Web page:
Explained: the gene mutation that causes heart disease


Friday, 10 March, 2023

Explained: the gene mutation that causes heart disease

A research team led by the Murdoch Children’s Research Institute (MCRI) has revealed a new pathway for how children and adults develop cardiomyopathy, a group of diseases that affect the heart’s ability to pump blood around the body. Their study, published in the journal Nature Cardiovascular Research, has the potential to pave the way for new treatments.

Patients with cardiomyopathy, a form of heart disease affecting about 30 million people, are at greater risk of heart failure and death — and treatment options are limited. As explained by MCRI’s Dr James McNamara, the disease is often caused by genetic mutations that impacted heart muscle function. The gene ALPK3, which controls the heart’s capacity to beat normally, has been shown to increase cardiomyopathy risk when mutated, he said.

“Mutations in this gene can cause very severe and sometimes fatal cardiomyopathy in children,” McNamara said. But it has been unknown what ALPK3 does in the heart and how its mutation causes disease.

The researchers used a combination of genetically engineered human stem cell models and mice to uncover the function of ALPK3 in the heart and to understand how it causes disease when mutated. McNamara said, “Our research is the first to show how ALPK3 directly controls the function of contractile proteins in the heart that drive normal pumping.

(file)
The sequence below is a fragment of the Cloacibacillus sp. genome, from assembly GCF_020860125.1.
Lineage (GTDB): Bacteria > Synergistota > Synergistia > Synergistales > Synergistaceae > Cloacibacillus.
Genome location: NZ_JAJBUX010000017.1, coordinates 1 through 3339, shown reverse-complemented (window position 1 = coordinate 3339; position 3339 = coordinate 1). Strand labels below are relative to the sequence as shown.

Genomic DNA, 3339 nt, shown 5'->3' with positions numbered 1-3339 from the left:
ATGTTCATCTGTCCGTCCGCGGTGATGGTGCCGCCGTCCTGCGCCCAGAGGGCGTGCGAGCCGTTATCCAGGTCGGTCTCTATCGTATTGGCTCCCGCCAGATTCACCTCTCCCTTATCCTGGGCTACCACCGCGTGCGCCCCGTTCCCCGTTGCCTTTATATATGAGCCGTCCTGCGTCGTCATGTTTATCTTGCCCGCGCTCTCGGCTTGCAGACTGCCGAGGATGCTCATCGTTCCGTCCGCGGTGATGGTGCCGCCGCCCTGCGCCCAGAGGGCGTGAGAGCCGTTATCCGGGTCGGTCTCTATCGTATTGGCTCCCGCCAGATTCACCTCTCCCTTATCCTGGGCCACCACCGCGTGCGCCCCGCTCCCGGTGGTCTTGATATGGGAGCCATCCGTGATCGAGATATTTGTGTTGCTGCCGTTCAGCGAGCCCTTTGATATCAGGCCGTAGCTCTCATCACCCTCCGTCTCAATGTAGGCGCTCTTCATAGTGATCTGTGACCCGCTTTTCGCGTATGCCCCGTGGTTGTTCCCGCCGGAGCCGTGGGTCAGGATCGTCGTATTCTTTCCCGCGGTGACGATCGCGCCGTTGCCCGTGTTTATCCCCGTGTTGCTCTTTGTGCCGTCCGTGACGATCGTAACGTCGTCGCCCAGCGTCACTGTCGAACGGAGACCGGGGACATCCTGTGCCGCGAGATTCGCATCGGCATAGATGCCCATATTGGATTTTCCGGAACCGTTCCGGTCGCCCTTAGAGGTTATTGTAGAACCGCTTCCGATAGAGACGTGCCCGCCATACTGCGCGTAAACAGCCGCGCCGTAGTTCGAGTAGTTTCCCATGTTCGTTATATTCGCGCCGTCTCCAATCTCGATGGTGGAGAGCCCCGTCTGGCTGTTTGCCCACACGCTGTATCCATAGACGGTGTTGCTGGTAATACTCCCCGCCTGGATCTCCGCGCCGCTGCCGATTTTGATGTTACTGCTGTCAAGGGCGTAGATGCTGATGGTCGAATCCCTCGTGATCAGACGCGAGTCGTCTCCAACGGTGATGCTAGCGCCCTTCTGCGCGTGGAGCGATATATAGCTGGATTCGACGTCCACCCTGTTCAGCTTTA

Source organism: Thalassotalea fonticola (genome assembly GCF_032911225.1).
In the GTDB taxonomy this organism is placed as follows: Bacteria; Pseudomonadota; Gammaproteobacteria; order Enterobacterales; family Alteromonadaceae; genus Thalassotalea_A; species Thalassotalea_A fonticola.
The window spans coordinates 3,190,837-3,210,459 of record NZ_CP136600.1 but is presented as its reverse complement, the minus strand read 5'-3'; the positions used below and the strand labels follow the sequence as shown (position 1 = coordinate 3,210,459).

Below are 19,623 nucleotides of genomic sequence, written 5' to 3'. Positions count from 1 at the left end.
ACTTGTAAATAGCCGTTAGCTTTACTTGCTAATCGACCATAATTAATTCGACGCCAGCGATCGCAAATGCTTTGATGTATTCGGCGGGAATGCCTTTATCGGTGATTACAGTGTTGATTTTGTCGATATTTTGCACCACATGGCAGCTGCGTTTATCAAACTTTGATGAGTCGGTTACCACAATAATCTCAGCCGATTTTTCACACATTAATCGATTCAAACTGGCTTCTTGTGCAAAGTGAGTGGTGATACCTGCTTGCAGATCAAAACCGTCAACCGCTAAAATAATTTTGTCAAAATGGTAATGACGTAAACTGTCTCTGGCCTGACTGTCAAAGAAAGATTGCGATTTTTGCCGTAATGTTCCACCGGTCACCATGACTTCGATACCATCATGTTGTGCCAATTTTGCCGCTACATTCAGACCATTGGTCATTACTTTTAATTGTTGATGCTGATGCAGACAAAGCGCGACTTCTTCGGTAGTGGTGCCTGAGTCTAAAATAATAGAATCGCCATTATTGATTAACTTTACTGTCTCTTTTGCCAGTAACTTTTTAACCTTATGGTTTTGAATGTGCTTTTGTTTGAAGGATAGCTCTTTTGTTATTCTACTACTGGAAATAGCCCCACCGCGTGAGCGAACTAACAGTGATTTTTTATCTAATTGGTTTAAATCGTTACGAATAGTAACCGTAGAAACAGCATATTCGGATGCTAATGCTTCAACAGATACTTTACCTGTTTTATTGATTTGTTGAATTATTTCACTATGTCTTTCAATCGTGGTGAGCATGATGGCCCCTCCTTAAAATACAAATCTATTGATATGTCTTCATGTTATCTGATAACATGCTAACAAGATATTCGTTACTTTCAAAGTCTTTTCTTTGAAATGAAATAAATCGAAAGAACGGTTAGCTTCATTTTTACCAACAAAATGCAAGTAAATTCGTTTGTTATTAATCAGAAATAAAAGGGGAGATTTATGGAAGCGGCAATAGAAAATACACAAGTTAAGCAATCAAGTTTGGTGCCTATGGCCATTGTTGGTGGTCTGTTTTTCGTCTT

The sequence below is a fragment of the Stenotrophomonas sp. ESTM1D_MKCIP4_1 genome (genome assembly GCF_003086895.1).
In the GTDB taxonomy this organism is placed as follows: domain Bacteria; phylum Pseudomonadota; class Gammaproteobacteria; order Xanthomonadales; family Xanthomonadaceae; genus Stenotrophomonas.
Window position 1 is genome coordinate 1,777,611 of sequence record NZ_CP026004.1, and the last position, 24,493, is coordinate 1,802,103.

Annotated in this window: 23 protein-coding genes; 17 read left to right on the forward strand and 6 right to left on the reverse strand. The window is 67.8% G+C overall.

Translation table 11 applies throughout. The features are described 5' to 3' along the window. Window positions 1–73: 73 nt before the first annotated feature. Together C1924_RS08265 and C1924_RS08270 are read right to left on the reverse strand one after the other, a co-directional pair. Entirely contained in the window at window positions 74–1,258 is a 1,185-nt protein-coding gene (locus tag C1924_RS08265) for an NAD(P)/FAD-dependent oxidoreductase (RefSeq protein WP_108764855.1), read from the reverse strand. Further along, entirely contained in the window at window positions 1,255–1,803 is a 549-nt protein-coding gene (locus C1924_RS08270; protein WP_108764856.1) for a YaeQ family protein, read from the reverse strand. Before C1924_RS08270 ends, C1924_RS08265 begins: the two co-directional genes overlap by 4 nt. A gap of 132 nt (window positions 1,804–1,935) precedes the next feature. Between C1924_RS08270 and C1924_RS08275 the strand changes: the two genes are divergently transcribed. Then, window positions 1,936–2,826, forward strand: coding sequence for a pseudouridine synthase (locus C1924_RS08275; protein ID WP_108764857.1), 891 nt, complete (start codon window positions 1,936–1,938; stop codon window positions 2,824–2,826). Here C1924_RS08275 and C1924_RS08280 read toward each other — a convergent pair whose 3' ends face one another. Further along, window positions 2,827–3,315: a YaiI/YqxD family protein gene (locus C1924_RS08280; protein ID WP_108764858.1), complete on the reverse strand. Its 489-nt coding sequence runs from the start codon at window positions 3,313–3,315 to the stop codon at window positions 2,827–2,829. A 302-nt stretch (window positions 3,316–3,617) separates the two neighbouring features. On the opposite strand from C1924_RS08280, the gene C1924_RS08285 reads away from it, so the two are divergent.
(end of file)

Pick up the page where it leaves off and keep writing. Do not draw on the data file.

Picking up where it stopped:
“We found that ALPK3 links these contractile proteins to quality control systems and that its mutation hinders this link, causing a build-up of damaged proteins. This impairs the heart’s ability to pump blood to the rest of the body, causing breathlessness, swollen legs and feet and extreme fatigue and, if left untreated, can lead to heart failure.”

MCRI Associate Professor David Elliott said the findings could lead to new drug discoveries to treat cardiomyopathy.

“With limited treatment options for patients, new targeted therapies are desperately needed,” Elliott said. “But armed with a greater understanding of how this gene works, and by engineering stem cells in the lab to model genetic cardiomyopathy, we can screen for new drugs and identify disease mechanisms. This could lead to new targeted treatments that restore heart function.”

Image credit: iStock.com/fizkes

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